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Kelling Brae wins Best No Budget Feature

April 29, 2012

ukvisualanth

Our favourite and inspirational teacher of editing, Alan Miller, who teaches dedicated workshops as part of our MA Visual Anthropology programme is also a director and producer. We were really proud to hear that his debut feature, Kelling Brae, won the Best No Budget Feature at the London Independent Film Festival 2012.

In his words:

It all started, as most filmmakers’ influences so often do, in the dark.

I was the textbook blank page and it took Lampwick’s transformation into a donkey (Pinocchio), mankind’s transformation into the Star Child (2001 A Space Odyssey) and my stunned disbelief (the Mothership from Close Encounters) to propel me into a career in film.

I trained as an editor at the BBC in Cardiff, South Wales and took menial jobs on any features I could land being employed on two by Rick McCallum (Star Wars fans, vent elsewhere).

After coming runner up in The Lloyds National Screenwriting Competition in the late 80s, I decamped to London and was astounded at how many producers failed to smash my door down begging me to make their sagging second act work.

Speaking of work, I suddenly realised that rumbling stomachs don’t un-rumble themselves without sustenance so I walked into the first production company I could find and started doing what I’d been trained to do. At Partridge Films I learned how to tell stories, worked on some award winning wildlife films and figured out that working with people with real fire in their bellies was something I grew to love. You don’t get rich making wildlife films.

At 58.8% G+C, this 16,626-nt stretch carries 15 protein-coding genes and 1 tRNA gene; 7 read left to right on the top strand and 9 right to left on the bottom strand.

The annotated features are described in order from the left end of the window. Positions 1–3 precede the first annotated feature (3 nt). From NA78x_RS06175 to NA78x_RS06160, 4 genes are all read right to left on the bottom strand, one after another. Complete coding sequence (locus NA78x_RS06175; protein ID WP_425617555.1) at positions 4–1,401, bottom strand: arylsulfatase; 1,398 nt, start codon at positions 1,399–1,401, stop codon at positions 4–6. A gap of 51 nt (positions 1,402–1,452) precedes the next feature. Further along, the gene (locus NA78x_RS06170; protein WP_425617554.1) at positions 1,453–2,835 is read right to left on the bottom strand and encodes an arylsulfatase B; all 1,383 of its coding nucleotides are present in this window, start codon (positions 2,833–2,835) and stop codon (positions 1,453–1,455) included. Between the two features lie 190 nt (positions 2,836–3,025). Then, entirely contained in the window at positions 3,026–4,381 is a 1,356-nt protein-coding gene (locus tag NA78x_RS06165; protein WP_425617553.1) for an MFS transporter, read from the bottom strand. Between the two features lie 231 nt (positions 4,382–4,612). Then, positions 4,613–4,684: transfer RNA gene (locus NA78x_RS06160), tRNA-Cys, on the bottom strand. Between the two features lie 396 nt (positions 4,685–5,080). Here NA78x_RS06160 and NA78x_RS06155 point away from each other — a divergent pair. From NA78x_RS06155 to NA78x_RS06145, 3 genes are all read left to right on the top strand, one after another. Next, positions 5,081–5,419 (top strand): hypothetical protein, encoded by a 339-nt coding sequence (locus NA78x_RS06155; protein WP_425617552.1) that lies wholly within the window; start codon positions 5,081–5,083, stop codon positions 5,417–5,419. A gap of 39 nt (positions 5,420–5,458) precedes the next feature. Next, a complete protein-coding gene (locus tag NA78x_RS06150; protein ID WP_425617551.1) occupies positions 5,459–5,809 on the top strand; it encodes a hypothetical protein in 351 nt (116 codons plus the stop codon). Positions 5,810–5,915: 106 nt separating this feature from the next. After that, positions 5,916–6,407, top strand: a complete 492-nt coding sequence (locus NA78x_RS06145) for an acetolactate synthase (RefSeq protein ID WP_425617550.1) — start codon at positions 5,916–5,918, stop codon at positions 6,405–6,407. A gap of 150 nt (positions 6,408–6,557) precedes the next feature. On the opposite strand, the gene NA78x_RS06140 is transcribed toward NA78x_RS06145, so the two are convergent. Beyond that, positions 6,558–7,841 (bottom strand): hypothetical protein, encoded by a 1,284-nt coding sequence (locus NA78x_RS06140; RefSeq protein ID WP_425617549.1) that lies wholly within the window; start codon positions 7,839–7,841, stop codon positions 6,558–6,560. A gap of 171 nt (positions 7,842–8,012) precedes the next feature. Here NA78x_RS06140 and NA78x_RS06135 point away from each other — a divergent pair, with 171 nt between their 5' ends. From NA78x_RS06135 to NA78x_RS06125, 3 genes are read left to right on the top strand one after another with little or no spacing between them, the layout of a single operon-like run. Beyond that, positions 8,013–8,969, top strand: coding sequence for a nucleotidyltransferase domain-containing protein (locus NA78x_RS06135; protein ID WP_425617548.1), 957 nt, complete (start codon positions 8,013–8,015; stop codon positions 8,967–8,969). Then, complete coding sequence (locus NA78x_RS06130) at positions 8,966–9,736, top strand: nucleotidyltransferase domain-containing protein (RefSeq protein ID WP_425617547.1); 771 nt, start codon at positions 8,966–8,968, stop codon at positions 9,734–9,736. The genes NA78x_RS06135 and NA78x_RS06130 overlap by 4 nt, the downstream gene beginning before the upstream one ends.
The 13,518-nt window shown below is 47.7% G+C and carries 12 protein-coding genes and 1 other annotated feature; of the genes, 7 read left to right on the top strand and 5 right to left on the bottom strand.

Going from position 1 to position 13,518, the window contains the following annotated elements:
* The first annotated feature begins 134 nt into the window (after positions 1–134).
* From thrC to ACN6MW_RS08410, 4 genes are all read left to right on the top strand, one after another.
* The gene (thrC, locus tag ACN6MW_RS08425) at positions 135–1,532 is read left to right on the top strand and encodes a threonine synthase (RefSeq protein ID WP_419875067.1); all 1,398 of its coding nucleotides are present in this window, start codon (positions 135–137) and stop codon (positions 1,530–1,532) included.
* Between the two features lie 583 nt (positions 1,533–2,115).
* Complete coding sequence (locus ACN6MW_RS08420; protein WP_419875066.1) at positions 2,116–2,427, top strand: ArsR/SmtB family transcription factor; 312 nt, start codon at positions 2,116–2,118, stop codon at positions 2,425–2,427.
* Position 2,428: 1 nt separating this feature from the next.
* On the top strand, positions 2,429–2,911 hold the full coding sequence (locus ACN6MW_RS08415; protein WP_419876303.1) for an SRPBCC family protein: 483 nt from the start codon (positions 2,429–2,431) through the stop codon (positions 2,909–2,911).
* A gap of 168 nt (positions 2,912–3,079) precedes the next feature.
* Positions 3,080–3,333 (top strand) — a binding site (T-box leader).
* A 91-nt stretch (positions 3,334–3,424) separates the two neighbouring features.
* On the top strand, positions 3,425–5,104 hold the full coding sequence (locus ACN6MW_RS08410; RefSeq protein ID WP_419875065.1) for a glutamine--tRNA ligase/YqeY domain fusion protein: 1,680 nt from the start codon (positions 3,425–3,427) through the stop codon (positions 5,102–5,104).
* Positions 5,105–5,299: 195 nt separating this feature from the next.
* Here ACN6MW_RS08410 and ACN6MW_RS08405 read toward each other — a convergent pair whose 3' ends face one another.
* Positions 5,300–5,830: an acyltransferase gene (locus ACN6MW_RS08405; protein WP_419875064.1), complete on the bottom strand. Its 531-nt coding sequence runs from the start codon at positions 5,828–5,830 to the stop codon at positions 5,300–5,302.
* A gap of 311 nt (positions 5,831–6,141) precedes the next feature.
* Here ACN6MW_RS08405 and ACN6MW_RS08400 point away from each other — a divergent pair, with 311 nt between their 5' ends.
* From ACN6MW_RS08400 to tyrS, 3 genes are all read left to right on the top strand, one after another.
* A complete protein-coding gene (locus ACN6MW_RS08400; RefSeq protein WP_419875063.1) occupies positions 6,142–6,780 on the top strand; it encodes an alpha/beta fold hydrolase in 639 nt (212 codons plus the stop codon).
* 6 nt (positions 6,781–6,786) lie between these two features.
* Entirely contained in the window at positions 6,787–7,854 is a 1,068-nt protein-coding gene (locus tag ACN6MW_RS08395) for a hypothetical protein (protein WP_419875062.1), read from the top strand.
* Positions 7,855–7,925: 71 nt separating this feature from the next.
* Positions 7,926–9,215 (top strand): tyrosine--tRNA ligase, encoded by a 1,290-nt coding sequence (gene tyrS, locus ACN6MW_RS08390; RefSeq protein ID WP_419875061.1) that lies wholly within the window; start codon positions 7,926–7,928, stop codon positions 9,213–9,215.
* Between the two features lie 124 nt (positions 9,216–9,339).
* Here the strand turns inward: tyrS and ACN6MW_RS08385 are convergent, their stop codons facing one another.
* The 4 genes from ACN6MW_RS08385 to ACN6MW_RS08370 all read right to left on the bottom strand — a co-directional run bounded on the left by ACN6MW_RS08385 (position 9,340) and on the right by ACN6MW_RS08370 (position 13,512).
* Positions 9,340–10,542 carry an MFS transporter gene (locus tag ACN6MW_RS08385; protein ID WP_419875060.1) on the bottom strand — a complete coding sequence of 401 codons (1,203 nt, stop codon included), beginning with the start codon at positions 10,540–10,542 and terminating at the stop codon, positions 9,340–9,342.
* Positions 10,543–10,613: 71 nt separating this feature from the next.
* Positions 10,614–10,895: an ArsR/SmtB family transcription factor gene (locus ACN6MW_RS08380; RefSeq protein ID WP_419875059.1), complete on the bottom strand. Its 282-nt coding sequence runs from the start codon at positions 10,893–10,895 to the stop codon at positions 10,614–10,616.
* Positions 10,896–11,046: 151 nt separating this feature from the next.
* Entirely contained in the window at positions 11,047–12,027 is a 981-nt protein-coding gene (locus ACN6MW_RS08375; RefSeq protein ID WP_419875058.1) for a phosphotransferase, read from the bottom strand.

While editing a BBC Natural World, I got a chance to direct a documentary back at the BBC based on the fans of the greatest TV show ever made™, The Prisoner (1967). Despite the lure of the animal world into which I was immersing myself, I was anxious to break out into drama.

Back at Partridge, I learned to write and was eventually entrusted with directing, writing and producing a four part series on those who work in the Serengeti National Park. I was offered the first Steve Irwin show to direct (I turned it down out of a concern about where the genre was heading – Clue? Celebrity). I started work in Holland editing features. I directed, wrote and cut numerous documentaries for a Dutch company and managed to squeeze out a few screenplays (one of which got a commendation from an American competition).

And then it hit me – just before the HD revolution, damn it. The time was right to make a feature. After an extraordinary number of technical snags, screw-ups and hard drive crashes, it seemed as if its post-production would never bear fruit. One-person film-making is tough particularly if you have to keep working (and teaching) but there were no topical considerations in my little drama about two sisters-in-law fighting over their dead husband/brother. So softly, softly…

With the help of many talented friends, it’s made it out of post-production hell and into a dazzling new spotlight of sorts. So here we are… ‘

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